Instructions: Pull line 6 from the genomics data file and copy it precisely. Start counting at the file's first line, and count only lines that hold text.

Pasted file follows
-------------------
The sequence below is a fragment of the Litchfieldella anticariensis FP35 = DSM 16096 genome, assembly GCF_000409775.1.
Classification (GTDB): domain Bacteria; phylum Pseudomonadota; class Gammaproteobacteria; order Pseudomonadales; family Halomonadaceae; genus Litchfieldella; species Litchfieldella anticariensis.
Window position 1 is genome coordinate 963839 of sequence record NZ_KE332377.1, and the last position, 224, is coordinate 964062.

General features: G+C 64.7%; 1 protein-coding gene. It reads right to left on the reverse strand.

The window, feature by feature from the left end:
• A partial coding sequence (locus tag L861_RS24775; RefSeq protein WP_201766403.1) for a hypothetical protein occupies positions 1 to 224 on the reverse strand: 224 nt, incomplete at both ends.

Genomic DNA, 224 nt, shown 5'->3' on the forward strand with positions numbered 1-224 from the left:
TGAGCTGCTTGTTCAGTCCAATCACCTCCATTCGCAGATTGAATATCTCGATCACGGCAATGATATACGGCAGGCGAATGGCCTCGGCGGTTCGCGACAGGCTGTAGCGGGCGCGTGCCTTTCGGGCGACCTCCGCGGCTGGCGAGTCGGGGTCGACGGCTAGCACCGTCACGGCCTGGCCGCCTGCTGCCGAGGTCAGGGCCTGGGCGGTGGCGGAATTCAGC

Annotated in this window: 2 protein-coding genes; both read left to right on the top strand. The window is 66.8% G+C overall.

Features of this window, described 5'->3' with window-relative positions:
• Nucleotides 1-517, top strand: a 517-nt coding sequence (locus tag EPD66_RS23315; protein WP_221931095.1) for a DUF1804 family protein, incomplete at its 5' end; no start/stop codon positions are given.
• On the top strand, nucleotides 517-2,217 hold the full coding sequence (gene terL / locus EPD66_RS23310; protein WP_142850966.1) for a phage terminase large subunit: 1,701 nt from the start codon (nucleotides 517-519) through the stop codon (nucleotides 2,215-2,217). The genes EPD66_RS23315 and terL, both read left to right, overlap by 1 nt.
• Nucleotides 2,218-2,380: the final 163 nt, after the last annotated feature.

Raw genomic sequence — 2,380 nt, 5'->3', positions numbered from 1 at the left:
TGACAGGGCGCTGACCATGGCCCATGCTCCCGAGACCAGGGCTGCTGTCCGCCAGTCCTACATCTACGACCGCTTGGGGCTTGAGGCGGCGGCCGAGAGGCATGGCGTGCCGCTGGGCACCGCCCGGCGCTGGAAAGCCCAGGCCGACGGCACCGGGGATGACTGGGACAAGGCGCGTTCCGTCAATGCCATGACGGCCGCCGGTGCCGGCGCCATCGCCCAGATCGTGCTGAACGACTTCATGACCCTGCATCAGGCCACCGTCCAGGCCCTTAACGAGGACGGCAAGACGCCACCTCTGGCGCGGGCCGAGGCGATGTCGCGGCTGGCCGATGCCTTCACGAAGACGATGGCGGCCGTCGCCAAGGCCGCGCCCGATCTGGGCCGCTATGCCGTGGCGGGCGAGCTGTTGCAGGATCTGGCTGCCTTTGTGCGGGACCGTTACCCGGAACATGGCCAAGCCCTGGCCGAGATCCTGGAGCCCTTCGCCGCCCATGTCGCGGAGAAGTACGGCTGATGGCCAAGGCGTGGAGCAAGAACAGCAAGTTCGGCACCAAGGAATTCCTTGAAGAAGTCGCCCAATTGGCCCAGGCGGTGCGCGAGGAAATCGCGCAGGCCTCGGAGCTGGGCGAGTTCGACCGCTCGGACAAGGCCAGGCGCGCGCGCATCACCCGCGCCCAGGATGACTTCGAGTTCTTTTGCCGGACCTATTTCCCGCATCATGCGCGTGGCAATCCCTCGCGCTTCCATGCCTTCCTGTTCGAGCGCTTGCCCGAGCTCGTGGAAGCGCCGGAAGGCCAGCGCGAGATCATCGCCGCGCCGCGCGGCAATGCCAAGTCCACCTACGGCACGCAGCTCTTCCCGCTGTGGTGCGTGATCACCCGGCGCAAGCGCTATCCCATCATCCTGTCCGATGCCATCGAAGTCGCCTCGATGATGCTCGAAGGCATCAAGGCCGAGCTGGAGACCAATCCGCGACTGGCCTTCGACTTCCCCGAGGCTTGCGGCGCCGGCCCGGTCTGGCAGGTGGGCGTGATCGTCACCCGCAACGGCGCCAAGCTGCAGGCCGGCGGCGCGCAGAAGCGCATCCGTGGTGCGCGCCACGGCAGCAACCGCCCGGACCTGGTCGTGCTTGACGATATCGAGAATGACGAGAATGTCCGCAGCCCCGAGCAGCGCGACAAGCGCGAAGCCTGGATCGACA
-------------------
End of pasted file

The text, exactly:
• A partial coding sequence (locus tag L861_RS24775; RefSeq protein WP_201766403.1) for a hypothetical protein occupies positions 1 to 224 on the reverse strand: 224 nt, incomplete at both ends.